BEING SELF-EMPLOYED IN FRANCE
Make sure you get a good grip of the language. And once you have, if you don’t understand certain technical terms, keep asking until you do. People are usually happy to explain.
Be aware that when you are self-employed, you have to pay into three different social funds: sickness, pension, retirement. Amanda contributes 51% of her earnings. Be prepared for paperwork, and plenty of it.
Think carefully before taking on any staff. As an employer you will have to pay their charges, too. It may not be worth it.
Contact local English-speaking communities on social networks or elsewhere. There are many others who have been there and done it before, and will be happy to help. she recognised it as an amazing product, thought she could offer some PR help, and started work as a press attaché for the Bureau National Interprofessionnel de l’Armagnac (BNIA) in 2003.
She enjoys the variety of her BNIA job and is proud that she is working on equal terms with French people. “I’m working like they do,” she says. “I have to speak in French. I have to write in French. I have to write reports, everything.”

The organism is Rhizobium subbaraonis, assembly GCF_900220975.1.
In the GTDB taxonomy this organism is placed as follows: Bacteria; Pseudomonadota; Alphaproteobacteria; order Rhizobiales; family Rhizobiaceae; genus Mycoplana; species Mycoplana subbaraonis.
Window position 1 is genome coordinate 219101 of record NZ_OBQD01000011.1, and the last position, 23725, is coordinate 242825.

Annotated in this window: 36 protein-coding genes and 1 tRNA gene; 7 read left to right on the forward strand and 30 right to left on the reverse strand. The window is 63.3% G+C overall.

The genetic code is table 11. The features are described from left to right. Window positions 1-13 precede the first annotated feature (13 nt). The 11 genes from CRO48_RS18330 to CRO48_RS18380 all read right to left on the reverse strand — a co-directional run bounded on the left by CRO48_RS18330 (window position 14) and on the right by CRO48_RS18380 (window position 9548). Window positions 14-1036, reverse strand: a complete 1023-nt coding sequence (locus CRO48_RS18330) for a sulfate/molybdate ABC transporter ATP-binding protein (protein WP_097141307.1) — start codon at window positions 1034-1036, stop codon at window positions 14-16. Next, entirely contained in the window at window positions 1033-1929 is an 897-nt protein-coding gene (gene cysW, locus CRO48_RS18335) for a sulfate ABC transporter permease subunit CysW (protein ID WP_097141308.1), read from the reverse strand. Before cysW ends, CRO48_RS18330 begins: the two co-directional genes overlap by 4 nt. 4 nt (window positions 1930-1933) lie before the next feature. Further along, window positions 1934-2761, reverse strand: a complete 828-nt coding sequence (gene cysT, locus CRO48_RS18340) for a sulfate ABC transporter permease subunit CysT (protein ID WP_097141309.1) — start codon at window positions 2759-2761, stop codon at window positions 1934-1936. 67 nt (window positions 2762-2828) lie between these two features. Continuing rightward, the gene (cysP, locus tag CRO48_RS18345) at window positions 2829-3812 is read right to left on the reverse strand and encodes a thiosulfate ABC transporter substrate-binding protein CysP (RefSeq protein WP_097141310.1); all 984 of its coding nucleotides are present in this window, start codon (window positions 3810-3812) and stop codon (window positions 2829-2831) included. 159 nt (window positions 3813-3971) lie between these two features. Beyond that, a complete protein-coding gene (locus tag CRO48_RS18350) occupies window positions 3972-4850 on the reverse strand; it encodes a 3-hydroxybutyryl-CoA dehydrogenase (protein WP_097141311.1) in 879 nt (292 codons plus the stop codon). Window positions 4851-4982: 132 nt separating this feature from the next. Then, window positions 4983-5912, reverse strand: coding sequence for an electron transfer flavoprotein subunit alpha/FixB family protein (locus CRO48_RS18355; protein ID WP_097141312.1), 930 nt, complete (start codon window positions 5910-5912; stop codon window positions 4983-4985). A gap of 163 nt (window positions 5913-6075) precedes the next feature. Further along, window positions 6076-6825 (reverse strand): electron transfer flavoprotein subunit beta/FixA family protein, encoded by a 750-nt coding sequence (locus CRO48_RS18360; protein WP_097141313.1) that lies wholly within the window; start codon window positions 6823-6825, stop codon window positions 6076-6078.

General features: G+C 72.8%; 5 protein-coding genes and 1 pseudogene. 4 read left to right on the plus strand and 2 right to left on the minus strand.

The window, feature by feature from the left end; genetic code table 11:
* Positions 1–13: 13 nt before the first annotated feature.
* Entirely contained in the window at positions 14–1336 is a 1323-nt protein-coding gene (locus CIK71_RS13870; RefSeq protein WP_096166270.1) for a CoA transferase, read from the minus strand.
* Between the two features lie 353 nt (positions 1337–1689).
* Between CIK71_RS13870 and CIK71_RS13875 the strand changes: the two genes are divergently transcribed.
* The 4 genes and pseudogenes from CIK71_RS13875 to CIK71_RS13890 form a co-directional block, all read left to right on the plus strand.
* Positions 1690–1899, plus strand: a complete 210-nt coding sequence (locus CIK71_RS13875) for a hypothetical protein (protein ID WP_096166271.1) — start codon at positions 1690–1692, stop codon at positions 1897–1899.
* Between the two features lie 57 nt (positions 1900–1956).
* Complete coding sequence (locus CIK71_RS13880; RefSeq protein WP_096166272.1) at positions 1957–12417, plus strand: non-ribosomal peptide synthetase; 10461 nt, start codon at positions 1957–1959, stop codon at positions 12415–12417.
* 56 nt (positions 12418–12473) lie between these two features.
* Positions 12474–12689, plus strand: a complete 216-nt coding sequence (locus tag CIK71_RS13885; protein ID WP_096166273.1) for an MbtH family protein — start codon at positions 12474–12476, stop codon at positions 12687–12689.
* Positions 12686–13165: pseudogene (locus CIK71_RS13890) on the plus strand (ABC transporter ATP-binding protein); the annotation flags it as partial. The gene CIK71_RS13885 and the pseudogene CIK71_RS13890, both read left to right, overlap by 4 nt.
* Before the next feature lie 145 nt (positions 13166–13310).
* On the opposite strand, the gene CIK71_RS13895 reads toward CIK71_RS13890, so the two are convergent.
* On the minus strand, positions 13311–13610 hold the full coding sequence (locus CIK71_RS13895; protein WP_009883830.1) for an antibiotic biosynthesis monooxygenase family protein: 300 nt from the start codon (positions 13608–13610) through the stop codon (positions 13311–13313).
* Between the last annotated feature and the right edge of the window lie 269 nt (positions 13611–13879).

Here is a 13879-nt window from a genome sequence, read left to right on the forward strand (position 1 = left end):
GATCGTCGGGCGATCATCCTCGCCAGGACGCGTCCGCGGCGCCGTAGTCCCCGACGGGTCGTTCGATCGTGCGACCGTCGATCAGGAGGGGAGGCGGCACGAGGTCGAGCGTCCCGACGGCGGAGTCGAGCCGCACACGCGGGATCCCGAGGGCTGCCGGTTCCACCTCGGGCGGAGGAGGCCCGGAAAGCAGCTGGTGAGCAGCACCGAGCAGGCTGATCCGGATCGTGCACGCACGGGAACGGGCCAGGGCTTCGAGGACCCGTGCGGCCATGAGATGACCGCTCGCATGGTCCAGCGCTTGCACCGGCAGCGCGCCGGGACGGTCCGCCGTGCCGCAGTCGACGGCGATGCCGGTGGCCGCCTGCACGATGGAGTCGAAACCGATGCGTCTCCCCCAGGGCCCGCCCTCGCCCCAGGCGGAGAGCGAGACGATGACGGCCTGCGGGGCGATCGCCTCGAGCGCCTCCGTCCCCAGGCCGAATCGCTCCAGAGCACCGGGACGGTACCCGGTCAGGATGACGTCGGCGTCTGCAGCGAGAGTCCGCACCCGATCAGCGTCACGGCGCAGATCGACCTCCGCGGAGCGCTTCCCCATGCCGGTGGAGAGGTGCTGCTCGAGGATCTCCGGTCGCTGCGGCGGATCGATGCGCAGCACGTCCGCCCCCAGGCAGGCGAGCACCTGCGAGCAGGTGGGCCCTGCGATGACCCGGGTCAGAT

Her job also takes her all over the world and she regularly travels to countries such as England, New York, and China; and being self-employed, she is her own boss. “If I’ve had enough, I can put the phone down, shut the computer off or go and walk the dogs for half an hour, clear my head, and then come back,” she says. “You can’t do that if you’re in an office.”
Amanda always has plenty of projects and ideas on the go. One of these has just come to fruition. She recently